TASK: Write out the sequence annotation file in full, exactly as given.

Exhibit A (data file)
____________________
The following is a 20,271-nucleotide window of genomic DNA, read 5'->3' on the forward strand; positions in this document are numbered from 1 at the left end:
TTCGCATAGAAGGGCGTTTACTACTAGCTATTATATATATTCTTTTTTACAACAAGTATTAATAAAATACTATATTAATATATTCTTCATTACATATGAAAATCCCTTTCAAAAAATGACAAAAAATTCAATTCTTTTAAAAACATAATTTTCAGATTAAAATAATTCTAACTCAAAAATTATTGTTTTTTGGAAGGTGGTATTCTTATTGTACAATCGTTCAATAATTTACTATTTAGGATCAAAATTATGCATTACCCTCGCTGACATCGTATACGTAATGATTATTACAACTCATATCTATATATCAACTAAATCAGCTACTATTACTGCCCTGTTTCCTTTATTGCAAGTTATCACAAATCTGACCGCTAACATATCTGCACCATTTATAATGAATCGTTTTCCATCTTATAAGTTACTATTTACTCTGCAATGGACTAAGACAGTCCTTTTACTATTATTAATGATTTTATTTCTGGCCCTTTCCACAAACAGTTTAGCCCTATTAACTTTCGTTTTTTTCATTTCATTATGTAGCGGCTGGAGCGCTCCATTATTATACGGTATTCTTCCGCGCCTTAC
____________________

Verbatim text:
The following is a 20,271-nucleotide window of genomic DNA, read 5'->3' on the forward strand; positions in this document are numbered from 1 at the left end:
TTCGCATAGAAGGGCGTTTACTACTAGCTATTATATATATTCTTTTTTACAACAAGTATTAATAAAATACTATATTAATATATTCTTCATTACATATGAAAATCCCTTTCAAAAAATGACAAAAAATTCAATTCTTTTAAAAACATAATTTTCAGATTAAAATAATTCTAACTCAAAAATTATTGTTTTTTGGAAGGTGGTATTCTTATTGTACAATCGTTCAATAATTTACTATTTAGGATCAAAATTATGCATTACCCTCGCTGACATCGTATACGTAATGATTATTACAACTCATATCTATATATCAACTAAATCAGCTACTATTACTGCCCTGTTTCCTTTATTGCAAGTTATCACAAATCTGACCGCTAACATATCTGCACCATTTATAATGAATCGTTTTCCATCTTATAAGTTACTATTTACTCTGCAATGGACTAAGACAGTCCTTTTACTATTATTAATGATTTTATTTCTGGCCCTTTCCACAAACAGTTTAGCCCTATTAACTTTCGTTTTTTTCATTTCATTATGTAGCGGCTGGAGCGCTCCATTATTATACGGTATTCTTCCGCGCCTTAC